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Firing Too Dark/uneven


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#1 akin4843

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Posted 04 December 2013 - 10:57 AM

I am using a Skutt Manual Kiln (Lo/Med/High Knobs) and this is my second glaze firing on the kiln. The first batch came out where I'm pretty sure I over fired because they all came out brown. Well this time I stopped the kiln (sitter is broken) earlier to see what happens and I noticed that the color of some pots are "ok" while others are still too dark. You can see below and example. In the pic those two bowls are the same glaze color (croc blue/coyote) but the one on the right is just way to dark. I forgot to note what part of the kiln the pots were stationed so I can't rule out uneven elements....although the elements are new. Also, this was done at cone 6. I was wondering if I fired at cone 5 would I get better results...Not sure what to do here as I have little knowledge of kilns and this old manual kiln was all I can afford at the moment..Any ideas/suggestions? Thanks in advance!

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#2 bciskepottery

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Posted 04 December 2013 - 11:23 AM

Looks to be more of a glaze thickness issue . . . the one that looks too dark probably had too thin of a glaze application; the nice blue one had a better thickness. 



#3 mregecko

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Posted 04 December 2013 - 11:45 AM

I agree it's a glaze thickness issue.

 

This appears to be a pretty typical floating blue glaze (or blue rutile, or whatever you want to call it).

 

They pretty much always go on brown where their application is thin.

 

And, in my experience, cone six floating blues are very resilient to changes in temperature up or down a cone. They will still come out blue, just with a different visual texture.



#4 neilestrick

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Posted 04 December 2013 - 11:49 AM

Agreed, glaze should be thicker to get the blue.


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#5 Roberta12

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Posted 04 December 2013 - 12:06 PM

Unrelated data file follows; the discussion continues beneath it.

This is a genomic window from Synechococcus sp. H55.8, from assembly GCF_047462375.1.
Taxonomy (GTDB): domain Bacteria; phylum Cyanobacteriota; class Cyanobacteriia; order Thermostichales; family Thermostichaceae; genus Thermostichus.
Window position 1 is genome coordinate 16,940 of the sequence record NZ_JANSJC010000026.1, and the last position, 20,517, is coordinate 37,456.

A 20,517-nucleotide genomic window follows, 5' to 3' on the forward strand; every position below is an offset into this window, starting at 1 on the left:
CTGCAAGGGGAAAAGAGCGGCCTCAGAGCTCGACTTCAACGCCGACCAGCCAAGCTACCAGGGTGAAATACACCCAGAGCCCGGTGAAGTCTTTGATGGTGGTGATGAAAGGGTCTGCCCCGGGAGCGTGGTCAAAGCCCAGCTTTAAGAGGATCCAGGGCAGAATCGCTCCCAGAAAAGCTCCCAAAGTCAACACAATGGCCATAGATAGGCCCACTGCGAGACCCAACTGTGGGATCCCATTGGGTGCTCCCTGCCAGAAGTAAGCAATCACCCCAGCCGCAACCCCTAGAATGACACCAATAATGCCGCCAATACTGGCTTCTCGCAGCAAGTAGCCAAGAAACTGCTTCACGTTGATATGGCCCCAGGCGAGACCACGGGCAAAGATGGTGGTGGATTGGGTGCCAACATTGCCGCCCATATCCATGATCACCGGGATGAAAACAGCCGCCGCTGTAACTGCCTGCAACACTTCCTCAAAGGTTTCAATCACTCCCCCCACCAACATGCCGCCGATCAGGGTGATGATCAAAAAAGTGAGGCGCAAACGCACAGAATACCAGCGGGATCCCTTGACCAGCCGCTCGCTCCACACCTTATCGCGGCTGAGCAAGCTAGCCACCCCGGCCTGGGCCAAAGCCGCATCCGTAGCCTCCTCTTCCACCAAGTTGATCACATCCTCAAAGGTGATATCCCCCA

I agree, because I have done that myself.  Too thin of an application, and bingo!  It's brown.



#6 akin4843

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Posted 04 December 2013 - 12:08 PM

Oh thanks guys......I was so worried it was an issue w/ the temp in my kiln. When I mixed my glaze I think I ended up thinning it out too much. Is there a way to thicken it back up again, or should I add more dry powder to the mix?



#7 Chris Campbell

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Posted 04 December 2013 - 12:12 PM

One way to get water out of a glaze is to hang a cloth on the rim with one edge just touching the glaze ... The water will wick up the towel without disturbing your glaze. This works well with slips too.

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#8 akin4843

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Posted 04 December 2013 - 12:44 PM

One way to get water out of a glaze is to hang a cloth on the rim with one edge just touching the glaze ... The water will wick up the towel without disturbing your glaze. This works well with slips too.

 

Are you referring to the rim of the glaze bucket, or the rim of the glazed pot? Just clarifying....



#9 Roberta12

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Posted 04 December 2013 - 06:11 PM

That is brilliant Chris!!  Never thought of that.  Thanks!



#10 Matt Oz

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Posted 04 December 2013 - 07:24 PM

Chris Campbell Ms. Wizard



#11 Chris Campbell

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Posted 04 December 2013 - 10:21 PM

 

One way to get water out of a glaze is to hang a cloth on the rim with one edge just touching the glaze ... The water will wick up the towel without disturbing your glaze. This works well with slips too.

 

Are you referring to the rim of the glaze bucket, or the rim of the glazed pot? Just clarifying....

 

The rim of the glaze bucket.


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#12 Pam S

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Posted 04 December 2013 - 10:56 PM

Coyote glazes are great when applied properly. When they suggest thick application, they MEAN thick.


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#13 oldlady

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Posted 04 December 2013 - 11:06 PM

great reminder, chris.  gotta do that with this year's overspray bucket. thanks! :P


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#14 akin4843

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Posted 05 December 2013 - 09:27 AM

Thanks Chris and everyone else...I will try this!



#15 Bob Coyle

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Posted 05 December 2013 - 09:15 PM

Wow Chris... I'll bet this will work to get the last standing water out of a bucket of raw clay I dug up and slacked without pouring off any of the fines. Thanks!






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